Mortgage companies have been hit this year by fire, earthquake, a sudden and enormous surge in interest rates, a slump in loan demand, and a devastating price war.
Still, the publicly held companies kept announcing strong increases in mortgage originations each month compared with volume a year earlier.
Now even that last illusion of strength has disappeared in the blink of an eye. Last last week, the two largest independent residential lenders announced big drops in mortgage originations in April after many consecutive month of hefty gains.
Countrywide Pares Jobs
No. 1 Countrywide Credit Industries, based in Pasadena, Calif., reported a drop of 23% in April originations. In February and March, it has reported increases of 55% and 15%. The company also said it had eliminated some 363 loan-production jobs in April 1994 alone.
And on Friday, No. 2 North American Mortgage Co., Santa Rosa, Calif., said its originations fell by about 28% in April. For March, it has reported a gain of about 21%, and for February a monster 92%.
"The decline in demand for mortgage loans has been steeper and had occurred more quickly than we had anticipated," said Terrance Hodel, North American's president.
"While we are accelerating the pace of our cost-reduction efforts, we do not expect to realize significant cost savings until the third quarter," he added.
Accelerating Cost Cuts
A spokesman said the reductions would include staff cuts but did not specify how extensive they would be. A problem, he said, was trying to peg staffing to an expected level of originations.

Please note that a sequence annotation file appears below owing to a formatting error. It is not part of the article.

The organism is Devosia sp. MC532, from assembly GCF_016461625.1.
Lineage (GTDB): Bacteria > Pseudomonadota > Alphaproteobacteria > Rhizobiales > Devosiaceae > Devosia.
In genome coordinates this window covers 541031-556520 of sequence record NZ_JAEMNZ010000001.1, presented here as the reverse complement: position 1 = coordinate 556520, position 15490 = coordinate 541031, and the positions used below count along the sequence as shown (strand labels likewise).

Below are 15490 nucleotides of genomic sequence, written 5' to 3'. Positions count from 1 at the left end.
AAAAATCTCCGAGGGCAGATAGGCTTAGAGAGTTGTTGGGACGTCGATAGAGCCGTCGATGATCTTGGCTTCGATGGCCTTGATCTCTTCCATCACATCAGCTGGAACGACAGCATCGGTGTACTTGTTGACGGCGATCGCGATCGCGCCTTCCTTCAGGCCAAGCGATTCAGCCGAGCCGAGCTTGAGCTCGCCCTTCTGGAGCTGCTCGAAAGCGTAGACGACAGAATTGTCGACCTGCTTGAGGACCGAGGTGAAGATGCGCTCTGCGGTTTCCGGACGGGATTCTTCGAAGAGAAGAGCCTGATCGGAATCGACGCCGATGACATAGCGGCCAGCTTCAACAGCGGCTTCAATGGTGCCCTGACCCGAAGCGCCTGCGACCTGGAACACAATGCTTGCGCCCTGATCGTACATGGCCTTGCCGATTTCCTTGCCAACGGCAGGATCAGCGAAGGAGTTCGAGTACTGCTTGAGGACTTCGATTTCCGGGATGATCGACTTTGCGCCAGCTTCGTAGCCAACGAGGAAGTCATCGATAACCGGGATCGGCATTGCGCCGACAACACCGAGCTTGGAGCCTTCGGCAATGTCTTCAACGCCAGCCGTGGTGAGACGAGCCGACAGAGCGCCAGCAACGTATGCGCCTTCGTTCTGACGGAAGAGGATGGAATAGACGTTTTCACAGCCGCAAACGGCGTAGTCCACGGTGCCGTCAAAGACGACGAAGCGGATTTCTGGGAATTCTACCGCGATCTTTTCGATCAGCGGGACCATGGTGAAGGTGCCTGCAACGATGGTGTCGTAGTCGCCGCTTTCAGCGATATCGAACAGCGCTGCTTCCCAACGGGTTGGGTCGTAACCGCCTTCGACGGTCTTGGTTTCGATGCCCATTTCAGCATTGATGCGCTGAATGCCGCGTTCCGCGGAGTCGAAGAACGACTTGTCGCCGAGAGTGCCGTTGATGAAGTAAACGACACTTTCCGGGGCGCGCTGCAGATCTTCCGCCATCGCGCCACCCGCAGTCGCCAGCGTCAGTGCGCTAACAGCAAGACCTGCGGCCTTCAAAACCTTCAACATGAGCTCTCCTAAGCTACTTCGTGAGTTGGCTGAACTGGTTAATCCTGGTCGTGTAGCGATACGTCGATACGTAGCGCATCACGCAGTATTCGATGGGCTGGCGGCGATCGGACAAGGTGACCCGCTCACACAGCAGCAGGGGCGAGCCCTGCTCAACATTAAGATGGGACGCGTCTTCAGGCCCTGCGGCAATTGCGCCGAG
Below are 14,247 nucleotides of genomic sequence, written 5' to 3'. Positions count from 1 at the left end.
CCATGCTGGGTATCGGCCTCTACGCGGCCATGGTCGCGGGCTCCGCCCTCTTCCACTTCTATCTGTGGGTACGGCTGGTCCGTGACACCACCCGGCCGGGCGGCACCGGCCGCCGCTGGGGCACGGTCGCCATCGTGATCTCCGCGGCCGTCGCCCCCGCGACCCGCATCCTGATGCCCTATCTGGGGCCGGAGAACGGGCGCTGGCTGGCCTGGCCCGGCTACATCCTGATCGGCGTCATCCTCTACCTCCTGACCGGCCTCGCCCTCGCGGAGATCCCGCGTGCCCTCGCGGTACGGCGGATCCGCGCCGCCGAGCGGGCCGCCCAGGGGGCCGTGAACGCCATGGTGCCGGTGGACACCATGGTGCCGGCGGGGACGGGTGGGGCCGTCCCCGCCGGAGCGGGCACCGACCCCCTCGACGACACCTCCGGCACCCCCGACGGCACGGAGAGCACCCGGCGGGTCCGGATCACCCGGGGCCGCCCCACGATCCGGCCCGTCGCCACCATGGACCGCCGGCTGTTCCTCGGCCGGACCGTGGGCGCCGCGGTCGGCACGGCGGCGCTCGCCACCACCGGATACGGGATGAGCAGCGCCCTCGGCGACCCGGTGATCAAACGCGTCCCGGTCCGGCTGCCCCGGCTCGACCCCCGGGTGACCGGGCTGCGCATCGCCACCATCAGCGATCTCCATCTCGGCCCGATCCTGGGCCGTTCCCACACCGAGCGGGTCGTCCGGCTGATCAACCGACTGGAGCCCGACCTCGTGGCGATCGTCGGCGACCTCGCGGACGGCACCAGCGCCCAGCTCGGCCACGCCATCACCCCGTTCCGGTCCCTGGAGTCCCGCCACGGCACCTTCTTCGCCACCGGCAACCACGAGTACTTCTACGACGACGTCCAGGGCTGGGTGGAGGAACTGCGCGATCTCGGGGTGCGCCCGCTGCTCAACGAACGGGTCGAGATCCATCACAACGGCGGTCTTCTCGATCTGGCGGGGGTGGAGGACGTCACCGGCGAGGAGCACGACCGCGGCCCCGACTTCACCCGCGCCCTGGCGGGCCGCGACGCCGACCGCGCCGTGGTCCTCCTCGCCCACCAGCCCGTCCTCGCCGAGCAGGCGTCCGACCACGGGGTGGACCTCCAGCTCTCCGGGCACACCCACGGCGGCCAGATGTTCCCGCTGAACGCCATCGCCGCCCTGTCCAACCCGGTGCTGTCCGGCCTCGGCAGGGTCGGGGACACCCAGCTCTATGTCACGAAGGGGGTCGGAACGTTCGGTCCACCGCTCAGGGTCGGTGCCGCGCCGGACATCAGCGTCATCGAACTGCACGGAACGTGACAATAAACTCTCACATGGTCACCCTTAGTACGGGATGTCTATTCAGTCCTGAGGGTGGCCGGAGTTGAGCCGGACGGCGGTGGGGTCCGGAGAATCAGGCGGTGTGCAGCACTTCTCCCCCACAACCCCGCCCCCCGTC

"We were expecting improvements in purchase loans in April as the prime homebuying season kicks in, but refis kept dropping and volume was disappointing," he said. This means cost cutting has had to be accelerated.
The first three months of 1993 were relatively soft ones for mortgage originations industry-wide despite the record year. This made year-to-year comparisons this year fairly impressive despite the strong downtrend. From now on, though, the comparisons will be getting tough.
Servicing Portfolio Growth
At Countrywide, for example, originations were $4.1 billion in May 1993 and climbed steadily, topping $5 billion in November and December.
Clearly, some very hefty year-to-year declines lie ahead. If the May 1993 figure is no better than April's, the drop would be at least 36%.
Despite the drop in originations, though, the news from Countrywide wasn't all bad.
The company reported that its servicing portfolio grew to more than $90 billion as prepayments slackened to $1.1 billion, an annual rate of about 15% and close to what is considered normal attrition.